Stop reading for a minute. Stand up straight. Look forward. Let your arms hang down at your sides with your palms facing forward. You are now in anatomical position (see Figure 1-1). Whenever you see an anatomical drawing, the body is in this position. Using this position as the standard removes confusion. If you’re talking anatomy and physiology, you’re talking about the human body and its organs. The 11 systems in the following table provide the means for every human activity — from breathing to eating to moving to reproducing: System Each of these major groups, called a kingdom, has its own characteristic anatomy and physiology. It’s evident at a glance to everyone at the beach that a starfish and a human are both animals, while the alga in the tide pool and the cedar tree on the shoreline are both plants. Obvious details of anatomy (the presence or absence of bright green tissue) and physiology (the presence or absence of locomotion) tell that story. The different forms within each kingdom have obvious differences as well: The cedar must stand on the shore but the alga would die there. The starfish can move from one place to another within a limited range, while humans can (theoretically) go anywhere on the planet and, with the appropriate accoutrements of culture (a human adaptation), survive there for at least a while. (That is, assuming the cedar and the alga keep on photosynthesizing.) Scientists use these differences to classify organisms into smaller and smaller groups within the kingdom, until each organism is classified into its own specie-al group. Problems can come up when the specialists who use the jargon want to communicate with someone outside their field. The specialists must translate their message into more common terms to communicate it. Problems can also come up when someone approaching a field, such as a student, fails to make progress understanding and speaking the field’s jargon. This book aims to help you make the necessary progress. Following are ten key things you can start doing today to ensure success not only in anatomy and physiology but in any number of other classes. Write down important stuff in your own words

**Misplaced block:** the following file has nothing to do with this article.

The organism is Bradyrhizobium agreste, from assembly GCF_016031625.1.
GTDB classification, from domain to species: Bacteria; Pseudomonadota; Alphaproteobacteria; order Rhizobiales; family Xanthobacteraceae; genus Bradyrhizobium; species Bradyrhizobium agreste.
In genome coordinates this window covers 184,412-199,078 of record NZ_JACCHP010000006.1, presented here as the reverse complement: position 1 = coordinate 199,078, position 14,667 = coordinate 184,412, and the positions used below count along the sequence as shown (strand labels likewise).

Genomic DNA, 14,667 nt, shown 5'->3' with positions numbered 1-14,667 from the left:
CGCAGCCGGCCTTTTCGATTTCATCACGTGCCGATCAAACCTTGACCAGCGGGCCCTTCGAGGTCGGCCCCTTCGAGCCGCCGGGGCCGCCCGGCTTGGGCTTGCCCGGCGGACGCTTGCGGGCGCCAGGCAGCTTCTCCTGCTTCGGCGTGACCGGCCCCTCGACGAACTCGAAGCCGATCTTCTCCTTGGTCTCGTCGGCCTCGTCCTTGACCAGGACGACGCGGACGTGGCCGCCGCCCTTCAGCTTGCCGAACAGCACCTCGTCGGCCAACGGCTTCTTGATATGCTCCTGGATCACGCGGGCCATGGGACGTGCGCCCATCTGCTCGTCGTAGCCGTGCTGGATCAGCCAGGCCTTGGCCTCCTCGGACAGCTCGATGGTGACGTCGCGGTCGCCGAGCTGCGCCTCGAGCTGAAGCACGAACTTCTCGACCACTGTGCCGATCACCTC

Adam Bede

This is a simple idea that far too few students practice regularly. Don’t stop at underlining and highlighting important material in your textbooks and study guides: Write it down. Or type it up. Whatever you do, don’t just regurgitate it exactly as presented in the material you’re studying. Species Sapiens: All species are given a two-part Latin name, in which the genus name comes first and a species epithet comes second. The biologists who name species sometimes try to use a descriptor in the epithet. For humans, they could have chosen bipedal or talking or hairless, but they chose thinker. The liquefied food gradually passes into the small intestine. In the first part of the small intestine, called the duodenum, enzymes from the pancreas are added. These enzymes complete the chemical breakdown of the food. The digestion of fat is aided by bile, which is made in the liver and stored in the gall bladder. The small intestine of an adult is about 21 feet (6.4 meters) long. Most of its length is devoted to absorbing the nutrients released during these digestive activities.